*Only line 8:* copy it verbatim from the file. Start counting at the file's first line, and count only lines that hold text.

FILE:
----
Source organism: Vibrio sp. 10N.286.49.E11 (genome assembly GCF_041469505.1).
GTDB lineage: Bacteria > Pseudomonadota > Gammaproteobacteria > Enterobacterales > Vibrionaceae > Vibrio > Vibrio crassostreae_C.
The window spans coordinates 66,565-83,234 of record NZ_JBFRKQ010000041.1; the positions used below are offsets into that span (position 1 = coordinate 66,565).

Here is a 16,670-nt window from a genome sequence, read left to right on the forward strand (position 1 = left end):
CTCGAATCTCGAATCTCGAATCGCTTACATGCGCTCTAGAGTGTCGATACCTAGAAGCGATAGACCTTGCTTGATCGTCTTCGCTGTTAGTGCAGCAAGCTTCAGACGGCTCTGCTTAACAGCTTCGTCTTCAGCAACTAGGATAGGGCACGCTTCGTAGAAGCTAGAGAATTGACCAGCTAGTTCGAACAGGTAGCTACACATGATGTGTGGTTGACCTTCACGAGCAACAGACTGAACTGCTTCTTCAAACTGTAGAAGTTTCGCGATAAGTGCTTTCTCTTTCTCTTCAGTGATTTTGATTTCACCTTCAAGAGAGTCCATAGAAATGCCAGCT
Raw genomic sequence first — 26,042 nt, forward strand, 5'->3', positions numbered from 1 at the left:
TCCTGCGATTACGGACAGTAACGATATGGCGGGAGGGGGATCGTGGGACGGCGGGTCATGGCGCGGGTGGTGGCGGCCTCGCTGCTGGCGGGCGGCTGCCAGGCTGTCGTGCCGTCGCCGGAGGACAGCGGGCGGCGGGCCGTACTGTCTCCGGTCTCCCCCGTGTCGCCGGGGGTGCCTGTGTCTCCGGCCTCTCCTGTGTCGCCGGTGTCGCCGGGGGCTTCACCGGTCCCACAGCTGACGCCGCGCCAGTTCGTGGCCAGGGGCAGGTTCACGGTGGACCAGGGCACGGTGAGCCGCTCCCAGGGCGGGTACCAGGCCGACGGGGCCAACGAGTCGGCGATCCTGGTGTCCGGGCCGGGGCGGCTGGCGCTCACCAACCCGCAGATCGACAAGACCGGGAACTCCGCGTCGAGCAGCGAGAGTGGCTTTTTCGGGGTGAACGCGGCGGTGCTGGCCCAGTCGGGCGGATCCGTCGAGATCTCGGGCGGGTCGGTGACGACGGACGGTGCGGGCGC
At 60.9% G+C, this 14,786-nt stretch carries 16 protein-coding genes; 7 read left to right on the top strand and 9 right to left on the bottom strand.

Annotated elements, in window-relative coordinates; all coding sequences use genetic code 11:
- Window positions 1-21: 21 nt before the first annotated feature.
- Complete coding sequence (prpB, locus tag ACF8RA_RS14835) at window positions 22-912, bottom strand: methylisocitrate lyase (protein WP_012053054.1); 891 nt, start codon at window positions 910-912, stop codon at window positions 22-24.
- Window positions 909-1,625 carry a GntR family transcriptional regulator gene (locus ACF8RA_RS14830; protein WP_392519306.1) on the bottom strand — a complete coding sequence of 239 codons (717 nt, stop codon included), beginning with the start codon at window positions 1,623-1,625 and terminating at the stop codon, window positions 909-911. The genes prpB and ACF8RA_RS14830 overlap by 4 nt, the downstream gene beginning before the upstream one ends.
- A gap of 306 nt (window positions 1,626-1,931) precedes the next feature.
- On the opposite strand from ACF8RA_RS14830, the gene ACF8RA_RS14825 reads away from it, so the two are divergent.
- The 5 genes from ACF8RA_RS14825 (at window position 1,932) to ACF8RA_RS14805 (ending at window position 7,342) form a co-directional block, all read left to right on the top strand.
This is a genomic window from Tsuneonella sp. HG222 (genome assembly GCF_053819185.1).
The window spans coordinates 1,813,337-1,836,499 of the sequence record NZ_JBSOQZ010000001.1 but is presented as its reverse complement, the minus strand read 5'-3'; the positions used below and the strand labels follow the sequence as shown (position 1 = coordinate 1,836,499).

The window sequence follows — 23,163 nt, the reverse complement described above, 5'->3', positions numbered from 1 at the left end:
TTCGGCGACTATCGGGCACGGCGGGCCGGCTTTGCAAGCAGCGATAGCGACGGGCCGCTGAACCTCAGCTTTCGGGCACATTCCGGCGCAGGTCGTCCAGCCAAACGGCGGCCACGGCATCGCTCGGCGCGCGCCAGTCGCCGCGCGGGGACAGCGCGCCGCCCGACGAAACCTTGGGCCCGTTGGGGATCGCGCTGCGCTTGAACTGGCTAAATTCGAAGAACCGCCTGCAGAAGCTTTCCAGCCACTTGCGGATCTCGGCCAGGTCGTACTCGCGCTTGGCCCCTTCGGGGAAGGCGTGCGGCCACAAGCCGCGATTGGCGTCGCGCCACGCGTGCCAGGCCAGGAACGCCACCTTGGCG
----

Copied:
At 60.9% G+C, this 14,786-nt stretch carries 16 protein-coding genes; 7 read left to right on the top strand and 9 right to left on the bottom strand.